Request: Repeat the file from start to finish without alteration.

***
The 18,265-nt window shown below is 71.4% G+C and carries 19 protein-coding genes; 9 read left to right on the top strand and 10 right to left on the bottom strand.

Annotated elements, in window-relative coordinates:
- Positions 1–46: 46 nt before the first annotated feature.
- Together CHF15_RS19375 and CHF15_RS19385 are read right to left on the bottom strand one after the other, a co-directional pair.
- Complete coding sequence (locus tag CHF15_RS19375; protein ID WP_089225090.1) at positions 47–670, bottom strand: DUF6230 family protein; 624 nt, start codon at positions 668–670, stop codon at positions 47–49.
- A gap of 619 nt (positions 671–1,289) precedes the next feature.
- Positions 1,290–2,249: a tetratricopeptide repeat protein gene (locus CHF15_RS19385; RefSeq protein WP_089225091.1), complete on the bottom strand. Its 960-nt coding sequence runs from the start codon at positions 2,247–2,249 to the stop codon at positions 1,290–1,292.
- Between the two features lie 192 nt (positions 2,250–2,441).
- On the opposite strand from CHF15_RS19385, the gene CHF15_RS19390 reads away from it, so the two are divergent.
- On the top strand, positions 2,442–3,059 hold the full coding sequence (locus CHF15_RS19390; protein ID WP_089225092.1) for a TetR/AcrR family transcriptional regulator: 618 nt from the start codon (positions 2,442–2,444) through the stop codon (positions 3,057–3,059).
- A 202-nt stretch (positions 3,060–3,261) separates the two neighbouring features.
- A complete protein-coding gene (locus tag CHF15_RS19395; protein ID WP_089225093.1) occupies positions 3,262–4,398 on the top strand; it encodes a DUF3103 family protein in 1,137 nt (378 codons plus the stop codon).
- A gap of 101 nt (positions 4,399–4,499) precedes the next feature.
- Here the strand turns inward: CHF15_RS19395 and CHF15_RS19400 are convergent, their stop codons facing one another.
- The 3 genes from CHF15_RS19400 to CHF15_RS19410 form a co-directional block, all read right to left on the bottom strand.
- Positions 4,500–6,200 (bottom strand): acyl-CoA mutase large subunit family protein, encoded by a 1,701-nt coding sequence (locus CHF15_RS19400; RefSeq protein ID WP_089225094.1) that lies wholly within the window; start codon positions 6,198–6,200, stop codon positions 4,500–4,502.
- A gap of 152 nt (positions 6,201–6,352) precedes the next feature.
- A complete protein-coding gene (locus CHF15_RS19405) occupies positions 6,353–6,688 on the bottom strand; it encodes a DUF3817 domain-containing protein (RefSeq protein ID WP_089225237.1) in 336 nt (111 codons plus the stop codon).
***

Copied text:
The 18,265-nt window shown below is 71.4% G+C and carries 19 protein-coding genes; 9 read left to right on the top strand and 10 right to left on the bottom strand.

Annotated elements, in window-relative coordinates:
- Positions 1–46: 46 nt before the first annotated feature.
- Together CHF15_RS19375 and CHF15_RS19385 are read right to left on the bottom strand one after the other, a co-directional pair.
- Complete coding sequence (locus tag CHF15_RS19375; protein ID WP_089225090.1) at positions 47–670, bottom strand: DUF6230 family protein; 624 nt, start codon at positions 668–670, stop codon at positions 47–49.
- A gap of 619 nt (positions 671–1,289) precedes the next feature.
- Positions 1,290–2,249: a tetratricopeptide repeat protein gene (locus CHF15_RS19385; RefSeq protein WP_089225091.1), complete on the bottom strand. Its 960-nt coding sequence runs from the start codon at positions 2,247–2,249 to the stop codon at positions 1,290–1,292.
- Between the two features lie 192 nt (positions 2,250–2,441).
- On the opposite strand from CHF15_RS19385, the gene CHF15_RS19390 reads away from it, so the two are divergent.
- On the top strand, positions 2,442–3,059 hold the full coding sequence (locus CHF15_RS19390; protein ID WP_089225092.1) for a TetR/AcrR family transcriptional regulator: 618 nt from the start codon (positions 2,442–2,444) through the stop codon (positions 3,057–3,059).
- A 202-nt stretch (positions 3,060–3,261) separates the two neighbouring features.
- A complete protein-coding gene (locus tag CHF15_RS19395; protein ID WP_089225093.1) occupies positions 3,262–4,398 on the top strand; it encodes a DUF3103 family protein in 1,137 nt (378 codons plus the stop codon).
- A gap of 101 nt (positions 4,399–4,499) precedes the next feature.
- Here the strand turns inward: CHF15_RS19395 and CHF15_RS19400 are convergent, their stop codons facing one another.
- The 3 genes from CHF15_RS19400 to CHF15_RS19410 form a co-directional block, all read right to left on the bottom strand.
- Positions 4,500–6,200 (bottom strand): acyl-CoA mutase large subunit family protein, encoded by a 1,701-nt coding sequence (locus CHF15_RS19400; RefSeq protein ID WP_089225094.1) that lies wholly within the window; start codon positions 6,198–6,200, stop codon positions 4,500–4,502.
- A gap of 152 nt (positions 6,201–6,352) precedes the next feature.
- A complete protein-coding gene (locus CHF15_RS19405) occupies positions 6,353–6,688 on the bottom strand; it encodes a DUF3817 domain-containing protein (RefSeq protein ID WP_089225237.1) in 336 nt (111 codons plus the stop codon).